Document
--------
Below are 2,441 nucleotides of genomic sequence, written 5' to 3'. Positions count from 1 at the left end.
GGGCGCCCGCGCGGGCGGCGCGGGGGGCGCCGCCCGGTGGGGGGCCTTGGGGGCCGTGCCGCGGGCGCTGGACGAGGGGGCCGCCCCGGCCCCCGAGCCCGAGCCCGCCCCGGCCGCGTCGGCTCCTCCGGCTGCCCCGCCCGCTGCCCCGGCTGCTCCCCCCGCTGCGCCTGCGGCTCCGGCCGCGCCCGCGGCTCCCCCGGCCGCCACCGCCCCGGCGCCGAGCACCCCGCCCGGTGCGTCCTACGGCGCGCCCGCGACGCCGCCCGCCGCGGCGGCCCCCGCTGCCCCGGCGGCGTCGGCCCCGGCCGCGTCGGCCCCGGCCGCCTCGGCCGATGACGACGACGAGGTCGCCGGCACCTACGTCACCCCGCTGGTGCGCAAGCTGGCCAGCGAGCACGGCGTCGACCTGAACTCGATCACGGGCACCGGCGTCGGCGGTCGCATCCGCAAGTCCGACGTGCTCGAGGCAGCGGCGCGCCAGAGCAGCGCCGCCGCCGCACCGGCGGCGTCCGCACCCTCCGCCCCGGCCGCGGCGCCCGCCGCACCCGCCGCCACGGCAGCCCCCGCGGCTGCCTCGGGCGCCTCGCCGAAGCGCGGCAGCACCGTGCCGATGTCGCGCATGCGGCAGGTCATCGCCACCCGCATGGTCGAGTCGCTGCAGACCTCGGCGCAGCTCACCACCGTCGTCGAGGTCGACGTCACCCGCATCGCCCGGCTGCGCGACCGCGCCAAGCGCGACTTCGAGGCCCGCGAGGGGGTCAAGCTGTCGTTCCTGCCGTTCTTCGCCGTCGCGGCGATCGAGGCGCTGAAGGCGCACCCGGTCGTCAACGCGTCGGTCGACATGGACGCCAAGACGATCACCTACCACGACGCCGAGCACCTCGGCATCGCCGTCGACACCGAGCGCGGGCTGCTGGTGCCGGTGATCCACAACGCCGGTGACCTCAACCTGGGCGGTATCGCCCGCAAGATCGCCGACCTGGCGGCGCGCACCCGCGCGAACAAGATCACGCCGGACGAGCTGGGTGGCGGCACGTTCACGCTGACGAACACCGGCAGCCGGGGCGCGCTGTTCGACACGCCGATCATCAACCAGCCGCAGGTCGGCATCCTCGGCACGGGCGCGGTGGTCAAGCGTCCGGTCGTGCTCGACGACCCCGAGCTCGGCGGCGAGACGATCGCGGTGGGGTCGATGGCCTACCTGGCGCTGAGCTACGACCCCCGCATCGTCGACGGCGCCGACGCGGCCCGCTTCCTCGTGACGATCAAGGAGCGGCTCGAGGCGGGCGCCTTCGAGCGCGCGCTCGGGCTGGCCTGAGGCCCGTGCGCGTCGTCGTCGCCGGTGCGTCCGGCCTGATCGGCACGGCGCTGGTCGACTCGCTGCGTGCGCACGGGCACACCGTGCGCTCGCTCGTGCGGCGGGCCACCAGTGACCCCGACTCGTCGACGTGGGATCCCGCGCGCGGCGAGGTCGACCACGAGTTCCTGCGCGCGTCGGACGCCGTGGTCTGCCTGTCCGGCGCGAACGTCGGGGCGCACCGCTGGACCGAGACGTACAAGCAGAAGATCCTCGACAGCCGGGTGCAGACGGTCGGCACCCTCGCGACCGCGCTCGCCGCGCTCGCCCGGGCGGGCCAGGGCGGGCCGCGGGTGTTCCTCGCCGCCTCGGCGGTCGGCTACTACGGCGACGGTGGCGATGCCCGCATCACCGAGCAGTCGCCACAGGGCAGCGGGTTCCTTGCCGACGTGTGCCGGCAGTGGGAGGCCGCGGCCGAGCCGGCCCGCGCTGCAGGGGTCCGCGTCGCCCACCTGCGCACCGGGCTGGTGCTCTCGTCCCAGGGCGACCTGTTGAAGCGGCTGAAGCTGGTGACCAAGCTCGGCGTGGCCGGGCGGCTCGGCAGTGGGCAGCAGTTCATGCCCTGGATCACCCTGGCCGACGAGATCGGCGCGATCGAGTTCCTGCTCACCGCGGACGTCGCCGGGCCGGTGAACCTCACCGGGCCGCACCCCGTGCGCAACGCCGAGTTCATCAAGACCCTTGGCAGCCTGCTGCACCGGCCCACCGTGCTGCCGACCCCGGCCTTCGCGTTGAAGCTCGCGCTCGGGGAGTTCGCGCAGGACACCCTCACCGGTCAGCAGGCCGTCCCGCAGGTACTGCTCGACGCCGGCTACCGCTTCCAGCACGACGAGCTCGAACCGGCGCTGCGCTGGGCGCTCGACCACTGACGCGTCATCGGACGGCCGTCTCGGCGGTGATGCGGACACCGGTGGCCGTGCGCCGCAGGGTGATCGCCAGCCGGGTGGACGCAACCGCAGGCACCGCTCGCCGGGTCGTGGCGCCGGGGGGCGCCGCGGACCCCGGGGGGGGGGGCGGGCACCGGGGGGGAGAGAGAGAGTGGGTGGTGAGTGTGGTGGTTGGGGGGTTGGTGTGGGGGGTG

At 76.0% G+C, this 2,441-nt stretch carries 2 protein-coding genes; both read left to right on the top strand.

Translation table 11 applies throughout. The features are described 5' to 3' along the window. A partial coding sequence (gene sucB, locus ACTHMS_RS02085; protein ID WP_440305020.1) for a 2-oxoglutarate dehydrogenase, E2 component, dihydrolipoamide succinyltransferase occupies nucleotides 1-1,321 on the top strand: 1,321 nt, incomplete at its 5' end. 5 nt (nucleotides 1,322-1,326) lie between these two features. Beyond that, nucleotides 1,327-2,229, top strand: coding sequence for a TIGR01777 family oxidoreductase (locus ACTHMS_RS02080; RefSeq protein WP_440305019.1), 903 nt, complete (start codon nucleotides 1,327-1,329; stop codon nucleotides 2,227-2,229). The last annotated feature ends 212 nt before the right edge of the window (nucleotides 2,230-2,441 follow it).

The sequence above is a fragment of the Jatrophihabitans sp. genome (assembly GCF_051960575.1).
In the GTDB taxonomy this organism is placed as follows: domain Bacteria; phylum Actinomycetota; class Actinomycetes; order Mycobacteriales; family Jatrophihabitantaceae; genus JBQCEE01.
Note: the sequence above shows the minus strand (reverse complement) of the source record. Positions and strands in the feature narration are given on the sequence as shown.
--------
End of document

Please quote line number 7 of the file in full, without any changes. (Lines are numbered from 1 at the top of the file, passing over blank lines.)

Note: the sequence above shows the minus strand (reverse complement) of the source record. Positions and strands in the feature narration are given on the sequence as shown.